“Entirely true, entirely real and entirely accurate.”
Understanding the underlying structure and context of any art form is essential to making informed, creative and compelling choices. When you truly understand a piece from the inside out, the spectrum of possibilities falls from that piece and how you interact with it as a co-creator. You learn about how it can be stretched, contracted and re-contextualized in a way that is in cooperation with the essence of the work.
The first video in this series has pianist and composer Bill Evans talking about structure and elaboration. He discusses the importance of playing in a manner that is based on the player’s actual and current understanding of the framework, rather than approximating a complex result.
“Trying to approximate the thing in a vague way… [is] building on top of confusion. It’s better to do something simple which is real…If you try to approximate something that is very advanced and you don’t know what you’re doing, then you can’t build on it.”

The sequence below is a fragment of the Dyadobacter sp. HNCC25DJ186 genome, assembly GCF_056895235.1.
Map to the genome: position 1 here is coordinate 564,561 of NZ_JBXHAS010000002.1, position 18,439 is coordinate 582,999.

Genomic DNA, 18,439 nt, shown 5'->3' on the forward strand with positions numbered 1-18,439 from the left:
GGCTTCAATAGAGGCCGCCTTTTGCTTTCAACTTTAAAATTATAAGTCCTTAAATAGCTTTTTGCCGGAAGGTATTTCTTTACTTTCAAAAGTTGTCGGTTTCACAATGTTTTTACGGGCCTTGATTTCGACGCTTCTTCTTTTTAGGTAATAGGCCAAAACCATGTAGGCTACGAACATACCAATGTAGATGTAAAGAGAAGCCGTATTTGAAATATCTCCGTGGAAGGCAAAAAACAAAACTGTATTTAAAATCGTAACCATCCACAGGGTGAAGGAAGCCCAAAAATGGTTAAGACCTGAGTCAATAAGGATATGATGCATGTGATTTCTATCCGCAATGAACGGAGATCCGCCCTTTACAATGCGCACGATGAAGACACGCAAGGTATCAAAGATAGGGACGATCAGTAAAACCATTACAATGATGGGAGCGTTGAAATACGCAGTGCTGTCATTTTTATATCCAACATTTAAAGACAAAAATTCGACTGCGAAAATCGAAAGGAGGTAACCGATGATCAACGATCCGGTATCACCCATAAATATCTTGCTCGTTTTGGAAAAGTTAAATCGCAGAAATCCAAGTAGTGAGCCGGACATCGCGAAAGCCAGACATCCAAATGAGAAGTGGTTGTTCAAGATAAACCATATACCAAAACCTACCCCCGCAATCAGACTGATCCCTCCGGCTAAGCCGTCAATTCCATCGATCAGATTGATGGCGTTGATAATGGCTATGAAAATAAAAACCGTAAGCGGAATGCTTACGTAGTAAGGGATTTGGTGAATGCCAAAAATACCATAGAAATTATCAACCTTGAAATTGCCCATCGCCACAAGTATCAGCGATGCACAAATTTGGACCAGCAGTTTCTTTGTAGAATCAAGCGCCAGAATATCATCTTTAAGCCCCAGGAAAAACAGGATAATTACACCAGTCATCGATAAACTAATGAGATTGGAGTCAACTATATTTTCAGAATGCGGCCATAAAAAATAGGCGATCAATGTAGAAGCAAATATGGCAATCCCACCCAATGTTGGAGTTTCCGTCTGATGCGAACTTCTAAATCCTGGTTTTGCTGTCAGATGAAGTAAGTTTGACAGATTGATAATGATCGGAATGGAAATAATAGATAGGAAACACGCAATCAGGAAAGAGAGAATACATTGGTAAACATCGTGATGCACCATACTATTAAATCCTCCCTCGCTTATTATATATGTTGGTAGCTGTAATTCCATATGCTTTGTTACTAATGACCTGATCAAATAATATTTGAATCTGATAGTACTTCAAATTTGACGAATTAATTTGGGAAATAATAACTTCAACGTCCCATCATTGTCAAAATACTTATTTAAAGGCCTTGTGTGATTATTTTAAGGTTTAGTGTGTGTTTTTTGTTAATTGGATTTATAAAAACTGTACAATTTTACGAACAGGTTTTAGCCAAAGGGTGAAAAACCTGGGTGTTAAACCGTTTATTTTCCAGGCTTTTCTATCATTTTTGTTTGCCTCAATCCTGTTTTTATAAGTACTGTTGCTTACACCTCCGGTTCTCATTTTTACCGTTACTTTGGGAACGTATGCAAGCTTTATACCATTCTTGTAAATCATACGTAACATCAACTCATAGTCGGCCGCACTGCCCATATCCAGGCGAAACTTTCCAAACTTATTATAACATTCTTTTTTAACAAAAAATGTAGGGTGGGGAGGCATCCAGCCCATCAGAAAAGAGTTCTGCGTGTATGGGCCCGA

When we have a vague, incomplete or inaccurate understanding of physiology and functioning, we quickly run into limitations with technical execution and artistic expression. If you have a wrong idea of how breathing works for instance, you will undoubtedly experience friction when you then take on demanding repertoire and extraordinary performance. Your faulty understanding will have you working against your actual design and give you compromised coordination. The more complex your activity, the more precise you need your coordination to be.
When I see performances, I want to see that performer bring their whole self to the job, wherever they truly are in that moment and in their development. When I’m teaching, I help artists develop and organize their skills and craft around their own instincts and intentions. The point of study is to deepen understanding and call up skill in service of artistic intention. Elaboration in congruence with design, structure and artistic impulse is profoundly nourishing. I’ll give Bill the last words.
“The point is: What are you satisfied with?”
Bill Evans The Creative Process and Self-Teaching Part 1